3. Trellis

There are several forms of the trellis suitable for tomato plants support. A trellis system consists out of 2 sturdy vertical poles. One way to support your plants is to tie horizontal strings between the two poles. A special form of this is called the florida weave. We will come back to this later. A string is woven through your row of plants as they grow. You can also string your horizontal lines in advance and tie the main shoots to them as the plant grows.

If you are growing indeterminates and want to control its growth and prune it accordingly a better system is to use the T-post trellis. A horizontal pole now connects the two vertical poles and from this horizontal pole you lower a string for each plant. The string is wrapped around the main stem as it grows. Once the main stem reaches the top you can prune the main stem. This system is essentially the same as they use in professional greenhouse systems. It allows for maximum control of the plant, a good airflow, easy access, and maximizing growth space. All growth is vertical.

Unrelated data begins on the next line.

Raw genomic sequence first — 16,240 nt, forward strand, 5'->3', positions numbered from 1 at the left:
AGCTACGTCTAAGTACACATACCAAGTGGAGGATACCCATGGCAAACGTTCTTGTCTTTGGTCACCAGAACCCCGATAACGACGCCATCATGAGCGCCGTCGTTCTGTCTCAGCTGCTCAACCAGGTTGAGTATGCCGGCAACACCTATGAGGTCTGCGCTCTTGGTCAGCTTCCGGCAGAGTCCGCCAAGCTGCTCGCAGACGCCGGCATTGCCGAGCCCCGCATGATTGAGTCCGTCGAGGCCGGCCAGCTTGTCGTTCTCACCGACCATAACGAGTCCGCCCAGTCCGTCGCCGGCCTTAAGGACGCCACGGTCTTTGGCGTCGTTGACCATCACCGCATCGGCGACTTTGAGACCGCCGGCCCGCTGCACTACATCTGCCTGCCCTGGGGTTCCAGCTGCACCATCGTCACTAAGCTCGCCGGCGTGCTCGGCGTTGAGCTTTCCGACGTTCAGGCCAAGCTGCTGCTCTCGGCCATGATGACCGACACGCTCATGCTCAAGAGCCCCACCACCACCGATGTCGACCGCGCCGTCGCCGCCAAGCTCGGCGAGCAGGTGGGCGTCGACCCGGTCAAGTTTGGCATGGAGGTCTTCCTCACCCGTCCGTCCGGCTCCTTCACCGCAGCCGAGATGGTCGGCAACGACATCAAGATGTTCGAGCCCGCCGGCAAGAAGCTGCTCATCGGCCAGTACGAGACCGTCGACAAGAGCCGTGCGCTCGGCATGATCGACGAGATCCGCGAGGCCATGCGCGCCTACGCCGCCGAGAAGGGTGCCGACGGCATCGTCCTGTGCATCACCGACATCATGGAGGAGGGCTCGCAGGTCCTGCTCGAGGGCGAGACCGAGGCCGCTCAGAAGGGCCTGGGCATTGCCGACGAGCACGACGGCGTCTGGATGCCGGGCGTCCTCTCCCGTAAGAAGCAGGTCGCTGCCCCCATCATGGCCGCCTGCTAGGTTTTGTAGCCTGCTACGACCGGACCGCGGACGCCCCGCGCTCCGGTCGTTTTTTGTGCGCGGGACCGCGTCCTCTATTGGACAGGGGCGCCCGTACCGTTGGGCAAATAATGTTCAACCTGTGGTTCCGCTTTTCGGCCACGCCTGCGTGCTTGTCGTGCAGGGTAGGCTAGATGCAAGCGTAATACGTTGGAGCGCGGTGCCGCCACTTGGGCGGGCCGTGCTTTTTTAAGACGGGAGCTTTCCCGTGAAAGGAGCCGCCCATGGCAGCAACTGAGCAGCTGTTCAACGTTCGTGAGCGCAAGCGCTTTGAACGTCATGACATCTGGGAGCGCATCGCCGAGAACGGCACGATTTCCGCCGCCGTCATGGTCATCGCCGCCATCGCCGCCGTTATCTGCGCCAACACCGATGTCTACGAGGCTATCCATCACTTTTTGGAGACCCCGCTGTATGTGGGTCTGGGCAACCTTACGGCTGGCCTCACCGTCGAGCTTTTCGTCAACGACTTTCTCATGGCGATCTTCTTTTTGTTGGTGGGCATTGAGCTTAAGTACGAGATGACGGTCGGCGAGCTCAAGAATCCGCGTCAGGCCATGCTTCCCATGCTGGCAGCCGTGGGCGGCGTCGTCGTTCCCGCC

4.The vertical wire

The vertical wire is not limited to a trellis system. It is also perfect for your greenhouse or patio/terras if this area has an overhang or roof. It allows for a very organized space with plants that are efficiently pruned. Hang a wire from above and wrap it around the main stem while the plant is growing. But be aware that a fully grown plant with fruit can be very heavy. If your support or wire is too flimsy the whole plant can come down.

5. The Florida or Basket Weave

You could consider the Florida weave a trellis system as well, but originally it was designed not for indeterminate tomato varieties such as the trellis system usually is but for determinates. Bush tomato plants are grown on a large scale in the USA outside the greenhouse (which is more common in Europe) and the florida weave was developed as a technique to efficiently support a large number of plants, temporarily, using as little labour as possible. Vertical poles are placed with 3 to 4 tomatoplants between them. These poles do not have to be very tall. Determinate tomatoes do not grow very tall. The string of a ball of string is guided through a short hose (30-50cm) and attached to one pole. The string is now woven through the row of plants moving the hose back and forth. If there was only string and not a tube, the string would constantly get caught in the branches. But the tube lets you guide the string through the branches without damaging them. It all sounds very complicated but the best way to understand it is to see it in person. The best visual demonstration I have ever seen is a demonstration video of the University of Maine.